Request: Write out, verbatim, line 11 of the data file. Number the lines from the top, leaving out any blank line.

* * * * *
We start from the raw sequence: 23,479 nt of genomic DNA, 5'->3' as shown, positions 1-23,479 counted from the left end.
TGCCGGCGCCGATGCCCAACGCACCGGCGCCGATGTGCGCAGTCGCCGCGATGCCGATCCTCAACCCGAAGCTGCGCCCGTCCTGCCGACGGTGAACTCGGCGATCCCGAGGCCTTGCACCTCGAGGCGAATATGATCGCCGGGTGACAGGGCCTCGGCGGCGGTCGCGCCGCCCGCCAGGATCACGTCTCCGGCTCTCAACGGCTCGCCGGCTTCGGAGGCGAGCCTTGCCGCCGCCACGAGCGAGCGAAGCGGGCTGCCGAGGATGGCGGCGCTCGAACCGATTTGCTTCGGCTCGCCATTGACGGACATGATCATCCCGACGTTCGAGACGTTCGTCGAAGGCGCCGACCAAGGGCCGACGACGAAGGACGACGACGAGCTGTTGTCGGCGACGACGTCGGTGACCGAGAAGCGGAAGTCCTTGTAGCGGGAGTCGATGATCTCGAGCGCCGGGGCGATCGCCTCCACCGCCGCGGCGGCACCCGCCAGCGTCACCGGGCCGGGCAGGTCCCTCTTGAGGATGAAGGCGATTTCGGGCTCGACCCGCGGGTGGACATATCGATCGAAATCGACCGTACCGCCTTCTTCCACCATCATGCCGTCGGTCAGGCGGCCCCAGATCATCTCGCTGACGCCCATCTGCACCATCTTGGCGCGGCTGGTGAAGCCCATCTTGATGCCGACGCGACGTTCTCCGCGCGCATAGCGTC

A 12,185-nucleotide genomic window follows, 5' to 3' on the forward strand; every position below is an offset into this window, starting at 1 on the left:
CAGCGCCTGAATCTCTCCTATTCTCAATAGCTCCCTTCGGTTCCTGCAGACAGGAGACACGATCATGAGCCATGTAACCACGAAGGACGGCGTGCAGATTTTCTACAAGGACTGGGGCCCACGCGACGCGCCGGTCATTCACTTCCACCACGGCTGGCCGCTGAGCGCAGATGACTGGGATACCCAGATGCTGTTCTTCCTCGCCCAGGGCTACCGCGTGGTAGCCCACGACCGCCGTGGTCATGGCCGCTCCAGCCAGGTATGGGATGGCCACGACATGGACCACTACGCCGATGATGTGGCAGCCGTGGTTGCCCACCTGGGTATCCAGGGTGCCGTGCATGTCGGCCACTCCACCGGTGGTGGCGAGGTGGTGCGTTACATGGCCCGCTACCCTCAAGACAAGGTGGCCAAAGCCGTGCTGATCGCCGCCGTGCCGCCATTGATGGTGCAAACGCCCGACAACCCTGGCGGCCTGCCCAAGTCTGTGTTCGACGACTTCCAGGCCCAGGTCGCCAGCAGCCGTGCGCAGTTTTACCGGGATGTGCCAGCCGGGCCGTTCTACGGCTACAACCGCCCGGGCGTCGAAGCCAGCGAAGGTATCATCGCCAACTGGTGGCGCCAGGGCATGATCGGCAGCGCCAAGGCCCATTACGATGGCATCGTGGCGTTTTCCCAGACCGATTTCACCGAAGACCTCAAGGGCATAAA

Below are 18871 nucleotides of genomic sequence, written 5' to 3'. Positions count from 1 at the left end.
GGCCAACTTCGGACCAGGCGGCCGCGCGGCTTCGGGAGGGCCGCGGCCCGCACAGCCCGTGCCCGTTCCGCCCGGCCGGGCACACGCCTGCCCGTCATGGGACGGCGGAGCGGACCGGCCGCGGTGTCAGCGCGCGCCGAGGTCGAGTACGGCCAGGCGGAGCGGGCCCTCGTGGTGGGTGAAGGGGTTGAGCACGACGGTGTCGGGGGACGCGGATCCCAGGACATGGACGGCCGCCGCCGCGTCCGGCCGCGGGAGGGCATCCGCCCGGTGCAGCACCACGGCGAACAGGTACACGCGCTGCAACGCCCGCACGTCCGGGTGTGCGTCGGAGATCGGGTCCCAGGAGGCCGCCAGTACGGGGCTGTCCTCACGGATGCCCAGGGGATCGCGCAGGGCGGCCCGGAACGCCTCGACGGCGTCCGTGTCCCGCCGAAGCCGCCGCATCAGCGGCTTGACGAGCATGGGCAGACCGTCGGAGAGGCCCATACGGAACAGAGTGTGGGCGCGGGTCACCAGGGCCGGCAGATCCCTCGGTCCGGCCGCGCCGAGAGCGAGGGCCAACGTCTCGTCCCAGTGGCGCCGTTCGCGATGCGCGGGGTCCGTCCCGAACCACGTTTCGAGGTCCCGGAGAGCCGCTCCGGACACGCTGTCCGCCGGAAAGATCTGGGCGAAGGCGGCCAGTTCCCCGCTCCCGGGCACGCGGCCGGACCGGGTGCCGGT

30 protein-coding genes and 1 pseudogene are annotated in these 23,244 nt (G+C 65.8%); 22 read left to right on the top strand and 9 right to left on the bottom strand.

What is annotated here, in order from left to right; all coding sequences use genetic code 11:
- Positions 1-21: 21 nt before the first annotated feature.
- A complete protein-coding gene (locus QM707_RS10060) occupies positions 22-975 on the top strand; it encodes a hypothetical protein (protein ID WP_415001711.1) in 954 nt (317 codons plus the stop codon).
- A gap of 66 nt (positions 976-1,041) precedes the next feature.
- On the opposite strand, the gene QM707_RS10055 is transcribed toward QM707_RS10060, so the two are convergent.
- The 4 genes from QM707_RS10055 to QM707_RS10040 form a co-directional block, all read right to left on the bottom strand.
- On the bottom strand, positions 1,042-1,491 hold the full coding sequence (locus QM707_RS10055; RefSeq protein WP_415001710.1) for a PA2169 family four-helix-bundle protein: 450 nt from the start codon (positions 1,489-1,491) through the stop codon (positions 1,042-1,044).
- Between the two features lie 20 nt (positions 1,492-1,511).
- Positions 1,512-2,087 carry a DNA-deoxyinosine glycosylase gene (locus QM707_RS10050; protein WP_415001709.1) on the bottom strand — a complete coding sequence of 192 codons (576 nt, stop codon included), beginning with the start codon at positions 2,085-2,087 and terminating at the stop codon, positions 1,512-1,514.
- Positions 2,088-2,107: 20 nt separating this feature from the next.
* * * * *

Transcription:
- A gap of 66 nt (positions 976-1,041) precedes the next feature.